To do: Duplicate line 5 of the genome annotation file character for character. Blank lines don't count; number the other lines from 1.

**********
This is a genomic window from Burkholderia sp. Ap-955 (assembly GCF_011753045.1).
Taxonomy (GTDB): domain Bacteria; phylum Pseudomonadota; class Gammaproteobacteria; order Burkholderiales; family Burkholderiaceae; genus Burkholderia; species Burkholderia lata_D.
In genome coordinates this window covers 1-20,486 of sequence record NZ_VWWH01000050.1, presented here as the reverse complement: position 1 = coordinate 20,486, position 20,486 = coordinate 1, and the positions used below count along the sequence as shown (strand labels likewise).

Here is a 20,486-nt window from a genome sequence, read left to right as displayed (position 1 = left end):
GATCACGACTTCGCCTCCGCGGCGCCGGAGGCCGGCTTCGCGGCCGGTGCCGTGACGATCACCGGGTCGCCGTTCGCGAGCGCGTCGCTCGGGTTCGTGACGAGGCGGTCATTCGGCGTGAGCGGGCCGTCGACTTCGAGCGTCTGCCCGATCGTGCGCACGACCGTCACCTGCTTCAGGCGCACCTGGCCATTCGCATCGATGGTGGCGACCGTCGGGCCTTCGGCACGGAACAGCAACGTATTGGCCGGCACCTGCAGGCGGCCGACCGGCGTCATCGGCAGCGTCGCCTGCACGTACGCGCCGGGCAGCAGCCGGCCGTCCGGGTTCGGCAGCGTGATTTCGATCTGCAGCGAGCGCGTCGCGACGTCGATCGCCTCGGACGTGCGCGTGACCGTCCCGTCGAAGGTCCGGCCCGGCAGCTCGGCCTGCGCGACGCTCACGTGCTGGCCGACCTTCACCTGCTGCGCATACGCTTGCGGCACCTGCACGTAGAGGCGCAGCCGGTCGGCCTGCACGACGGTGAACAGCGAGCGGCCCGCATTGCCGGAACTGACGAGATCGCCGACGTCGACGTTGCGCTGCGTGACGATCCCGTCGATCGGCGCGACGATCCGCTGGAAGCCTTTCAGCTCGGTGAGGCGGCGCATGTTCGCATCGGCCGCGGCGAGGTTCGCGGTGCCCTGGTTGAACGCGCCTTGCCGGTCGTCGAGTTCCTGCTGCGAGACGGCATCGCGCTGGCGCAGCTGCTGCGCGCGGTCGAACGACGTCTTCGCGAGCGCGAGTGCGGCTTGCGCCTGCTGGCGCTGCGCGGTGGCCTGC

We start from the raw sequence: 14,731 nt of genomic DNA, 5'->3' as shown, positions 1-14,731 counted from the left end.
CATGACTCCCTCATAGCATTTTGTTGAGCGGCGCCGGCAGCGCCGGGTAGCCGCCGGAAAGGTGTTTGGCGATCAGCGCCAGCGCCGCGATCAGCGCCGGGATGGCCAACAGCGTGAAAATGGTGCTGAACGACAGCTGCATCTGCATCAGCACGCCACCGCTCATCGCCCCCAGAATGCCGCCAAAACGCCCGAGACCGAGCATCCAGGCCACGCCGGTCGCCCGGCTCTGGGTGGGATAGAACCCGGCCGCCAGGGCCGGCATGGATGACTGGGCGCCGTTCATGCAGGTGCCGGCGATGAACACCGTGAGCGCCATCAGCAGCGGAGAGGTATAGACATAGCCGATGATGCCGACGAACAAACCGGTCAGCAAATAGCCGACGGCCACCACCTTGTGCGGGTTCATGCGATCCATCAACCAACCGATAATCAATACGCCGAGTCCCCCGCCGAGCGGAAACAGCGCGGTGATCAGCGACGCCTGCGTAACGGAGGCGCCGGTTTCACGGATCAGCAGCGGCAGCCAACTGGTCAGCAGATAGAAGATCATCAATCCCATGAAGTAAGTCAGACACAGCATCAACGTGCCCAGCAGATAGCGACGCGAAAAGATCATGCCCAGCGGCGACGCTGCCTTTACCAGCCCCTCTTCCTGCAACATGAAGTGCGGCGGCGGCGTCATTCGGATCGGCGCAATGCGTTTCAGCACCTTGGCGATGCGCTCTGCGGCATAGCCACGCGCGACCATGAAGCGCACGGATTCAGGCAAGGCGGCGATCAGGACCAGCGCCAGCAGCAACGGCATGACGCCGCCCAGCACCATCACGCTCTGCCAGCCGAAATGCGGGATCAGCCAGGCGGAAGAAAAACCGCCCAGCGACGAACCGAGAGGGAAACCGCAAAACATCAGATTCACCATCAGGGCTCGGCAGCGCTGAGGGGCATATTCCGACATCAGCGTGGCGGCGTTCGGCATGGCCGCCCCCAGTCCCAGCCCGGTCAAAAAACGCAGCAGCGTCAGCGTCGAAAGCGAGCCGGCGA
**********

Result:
GATCACGACTTCGCCTCCGCGGCGCCGGAGGCCGGCTTCGCGGCCGGTGCCGTGACGATCACCGGGTCGCCGTTCGCGAGCGCGTCGCTCGGGTTCGTGACGAGGCGGTCATTCGGCGTGAGCGGGCCGTCGACTTCGAGCGTCTGCCCGATCGTGCGCACGACCGTCACCTGCTTCAGGCGCACCTGGCCATTCGCATCGATGGTGGCGACCGTCGGGCCTTCGGCACGGAACAGCAACGTATTGGCCGGCACCTGCAGGCGGCCGACCGGCGTCATCGGCAGCGTCGCCTGCACGTACGCGCCGGGCAGCAGCCGGCCGTCCGGGTTCGGCAGCGTGATTTCGATCTGCAGCGAGCGCGTCGCGACGTCGATCGCCTCGGACGTGCGCGTGACCGTCCCGTCGAAGGTCCGGCCCGGCAGCTCGGCCTGCGCGACGCTCACGTGCTGGCCGACCTTCACCTGCTGCGCATACGCTTGCGGCACCTGCACGTAGAGGCGCAGCCGGTCGGCCTGCACGACGGTGAACAGCGAGCGGCCCGCATTGCCGGAACTGACGAGATCGCCGACGTCGACGTTGCGCTGCGTGACGATCCCGTCGATCGGCGCGACGATCCGCTGGAAGCCTTTCAGCTCGGTGAGGCGGCGCATGTTCGCATCGGCCGCGGCGAGGTTCGCGGTGCCCTGGTTGAACGCGCCTTGCCGGTCGTCGAGTTCCTGCTGCGAGACGGCATCGCGCTGGCGCAGCTGCTGCGCGCGGTCGAACGACGTCTTCGCGAGCGCGAGTGCGGCTTGCGCCTGCTGGCGCTGCGCGGTGGCCTGC